Why Tesla will never be Apple

I regularly argue with my partners about how amazing Tesla is or isn’t. We all agree Tesla’s technology and product are a leap forward, but the question is whether the company will become a significant or even dominant worldwide auto player (and justify its orbital valuation).  Despite its buzz, Tesla has only a bit more than 1% of the US auto market, though ~40% of the US electric car market. It is easy to analogize Tesla to Apple with the latter’s incredible iPhone tech and product, which consistently holds a 30% to 40% market share after initially creating the smart phone market (and killing the feature phone market).  To perfect the analog, the story would play out like this: most of the 98% of the US market that is now gas or hybrid will become electric in 10 years, and Tesla will continue to be a dominant player. Suddenly Tesla’s 51B market cap looks like a pittance!

Both Tesla and Apple have a superior technology, better products, better user experience and better buying experiences. So how could this not be a “fait accompli”?

Before I answer that, some background: I’ve recently been reading about genetics and its effects on human physical and social evolution. Why? Because I didn’t know crap about genetics, and it seemed a rather gaping hole in my collection of the lots of things I know just a tiny bit about (life of a VC).  If you are interested, read Violinist Thumb and Before the Dawn, in either order.

There is a lot of similarity between genetic evolution and technology evolution – perhaps not a surprise, as genetics is in the broadest sense the most natural of all technologies. So here are a few definitions in lay terms and their analog to technology evolution. Then we’ll get back to Tesla.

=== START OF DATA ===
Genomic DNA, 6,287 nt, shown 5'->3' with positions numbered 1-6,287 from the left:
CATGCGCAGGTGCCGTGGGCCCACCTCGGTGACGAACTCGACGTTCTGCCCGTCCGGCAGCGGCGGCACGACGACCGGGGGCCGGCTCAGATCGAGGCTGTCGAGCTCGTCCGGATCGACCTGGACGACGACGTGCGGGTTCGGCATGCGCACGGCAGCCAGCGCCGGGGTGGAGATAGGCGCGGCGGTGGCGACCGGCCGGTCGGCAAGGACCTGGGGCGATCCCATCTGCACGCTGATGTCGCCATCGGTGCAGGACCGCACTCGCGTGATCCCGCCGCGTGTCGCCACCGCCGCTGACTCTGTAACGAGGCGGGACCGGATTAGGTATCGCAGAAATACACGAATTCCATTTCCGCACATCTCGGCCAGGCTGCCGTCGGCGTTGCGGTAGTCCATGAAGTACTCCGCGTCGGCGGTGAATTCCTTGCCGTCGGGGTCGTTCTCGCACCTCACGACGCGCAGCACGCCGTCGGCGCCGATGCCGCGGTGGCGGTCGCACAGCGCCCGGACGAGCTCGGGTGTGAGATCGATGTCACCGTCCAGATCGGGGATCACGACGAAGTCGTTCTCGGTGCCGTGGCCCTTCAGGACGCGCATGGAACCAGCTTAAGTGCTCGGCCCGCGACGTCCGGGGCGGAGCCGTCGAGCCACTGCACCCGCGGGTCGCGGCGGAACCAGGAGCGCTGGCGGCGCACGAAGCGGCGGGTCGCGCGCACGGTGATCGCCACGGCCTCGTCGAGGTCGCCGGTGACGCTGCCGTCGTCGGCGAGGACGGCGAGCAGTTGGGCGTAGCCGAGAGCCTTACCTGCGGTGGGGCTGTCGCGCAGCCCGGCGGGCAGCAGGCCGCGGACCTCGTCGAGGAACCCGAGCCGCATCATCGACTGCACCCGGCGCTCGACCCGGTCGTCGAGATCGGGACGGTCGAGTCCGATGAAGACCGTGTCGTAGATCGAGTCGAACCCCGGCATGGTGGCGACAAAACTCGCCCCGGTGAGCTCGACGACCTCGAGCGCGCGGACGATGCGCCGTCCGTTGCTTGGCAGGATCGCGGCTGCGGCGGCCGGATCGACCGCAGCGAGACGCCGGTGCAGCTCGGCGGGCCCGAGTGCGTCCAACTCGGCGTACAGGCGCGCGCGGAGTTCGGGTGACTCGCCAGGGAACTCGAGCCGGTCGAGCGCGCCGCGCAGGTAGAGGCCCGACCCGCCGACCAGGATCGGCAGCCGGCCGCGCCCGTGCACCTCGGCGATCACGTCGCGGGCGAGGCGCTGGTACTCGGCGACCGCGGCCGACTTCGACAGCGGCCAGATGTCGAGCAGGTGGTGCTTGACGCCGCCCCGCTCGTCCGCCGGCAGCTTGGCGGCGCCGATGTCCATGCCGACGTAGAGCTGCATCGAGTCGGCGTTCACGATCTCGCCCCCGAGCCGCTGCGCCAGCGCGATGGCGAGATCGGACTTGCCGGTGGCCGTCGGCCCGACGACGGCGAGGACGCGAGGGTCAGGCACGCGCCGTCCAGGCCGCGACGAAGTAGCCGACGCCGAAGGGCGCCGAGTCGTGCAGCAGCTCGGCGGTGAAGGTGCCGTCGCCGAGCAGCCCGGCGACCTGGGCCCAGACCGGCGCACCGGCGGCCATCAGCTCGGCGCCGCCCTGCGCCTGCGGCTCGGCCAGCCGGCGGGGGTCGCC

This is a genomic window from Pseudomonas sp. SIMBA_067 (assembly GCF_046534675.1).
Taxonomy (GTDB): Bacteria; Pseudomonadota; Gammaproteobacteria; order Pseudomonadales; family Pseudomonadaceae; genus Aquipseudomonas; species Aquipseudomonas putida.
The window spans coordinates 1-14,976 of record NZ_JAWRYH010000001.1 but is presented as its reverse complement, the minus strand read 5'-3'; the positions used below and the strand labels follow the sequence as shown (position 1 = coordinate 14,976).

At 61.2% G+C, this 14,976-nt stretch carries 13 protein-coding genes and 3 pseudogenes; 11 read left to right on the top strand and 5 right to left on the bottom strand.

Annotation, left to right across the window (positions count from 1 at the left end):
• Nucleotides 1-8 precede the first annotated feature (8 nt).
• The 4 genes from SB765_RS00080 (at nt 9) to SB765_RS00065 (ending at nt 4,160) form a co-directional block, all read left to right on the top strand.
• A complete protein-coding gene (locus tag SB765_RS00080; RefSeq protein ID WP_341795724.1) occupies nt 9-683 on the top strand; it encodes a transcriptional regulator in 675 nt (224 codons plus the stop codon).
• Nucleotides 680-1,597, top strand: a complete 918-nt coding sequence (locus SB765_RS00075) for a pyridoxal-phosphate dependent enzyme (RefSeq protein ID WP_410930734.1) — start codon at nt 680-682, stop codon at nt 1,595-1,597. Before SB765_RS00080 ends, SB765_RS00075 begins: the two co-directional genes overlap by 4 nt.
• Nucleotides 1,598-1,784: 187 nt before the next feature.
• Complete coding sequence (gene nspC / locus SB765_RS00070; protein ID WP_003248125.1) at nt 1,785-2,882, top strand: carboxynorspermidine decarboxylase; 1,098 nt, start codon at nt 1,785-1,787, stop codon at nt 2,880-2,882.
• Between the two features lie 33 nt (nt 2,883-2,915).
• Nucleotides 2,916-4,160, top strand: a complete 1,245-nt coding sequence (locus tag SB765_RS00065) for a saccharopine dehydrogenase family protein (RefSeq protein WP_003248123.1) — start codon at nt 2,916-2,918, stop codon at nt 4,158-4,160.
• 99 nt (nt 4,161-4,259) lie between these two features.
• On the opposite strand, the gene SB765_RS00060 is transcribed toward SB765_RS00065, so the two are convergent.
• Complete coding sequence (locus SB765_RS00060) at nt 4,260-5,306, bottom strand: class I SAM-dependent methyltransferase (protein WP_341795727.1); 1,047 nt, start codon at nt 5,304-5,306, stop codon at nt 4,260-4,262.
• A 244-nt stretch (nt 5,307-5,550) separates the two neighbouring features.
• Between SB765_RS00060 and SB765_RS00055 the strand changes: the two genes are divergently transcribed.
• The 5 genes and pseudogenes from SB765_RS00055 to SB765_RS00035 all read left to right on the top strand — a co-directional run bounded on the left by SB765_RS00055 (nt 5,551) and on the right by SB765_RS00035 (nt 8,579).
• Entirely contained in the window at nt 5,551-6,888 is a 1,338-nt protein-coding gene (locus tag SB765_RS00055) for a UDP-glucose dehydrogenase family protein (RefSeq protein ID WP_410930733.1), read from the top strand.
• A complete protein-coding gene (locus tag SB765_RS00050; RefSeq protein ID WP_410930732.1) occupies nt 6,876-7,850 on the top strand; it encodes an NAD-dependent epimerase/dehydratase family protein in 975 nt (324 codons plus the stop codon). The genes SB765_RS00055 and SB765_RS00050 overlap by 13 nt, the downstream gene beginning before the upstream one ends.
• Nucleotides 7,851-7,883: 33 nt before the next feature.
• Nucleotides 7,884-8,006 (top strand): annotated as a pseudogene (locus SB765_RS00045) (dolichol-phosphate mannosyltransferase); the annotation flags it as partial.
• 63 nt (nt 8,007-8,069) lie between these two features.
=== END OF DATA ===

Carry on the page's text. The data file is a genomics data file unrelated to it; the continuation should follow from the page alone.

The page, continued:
Natural selection: Some genes help people live longer or increase fertility, thereby increasing the chance that said gene gets passed on through carriers yielding more offspring than non-carriers.

Sexual selection: A certain type of natural selection where a gene creates a physical (phenotype) or social characteristic in the host making them more attractive to mates, leading to more offspring than for non-carriers.

Genetic drift: The natural fluctuation of versions of a gene in a population through generations when no version (called an allele) provides significant natural or sexual selection benefit over the other. It turns out that with time, genes within a small population and with a set of initial gene variations will tend to converge through generations to a single version because of the effect of early deaths and non-procreation. For finance geeks, the analog in finance is the “random walk”.

Genetic sweep: The rapid dominance of a gene version across a population over just a few generations because of very strong positive natural or sexual selection.

The analog: Technology evolution is like genetic evolution in that customers/consumers make choices between technologies and companies in moments of truth akin to sexual selection. Meanwhile certain technologies and accompanying business models may be more likely to survive longer (less capital intensive, stickier network effects, etc), a natural selection that allows longer survival to then be selected by more customers – a harmonious cycle. When technologies and business models are truly superior, they can literally “sweep” through a population of users, like the iPhone. This is increasingly likely when there are network effects, as the iPhone had with its app store, and virality, which the iPhone had as a fashion and status accessory (admit it).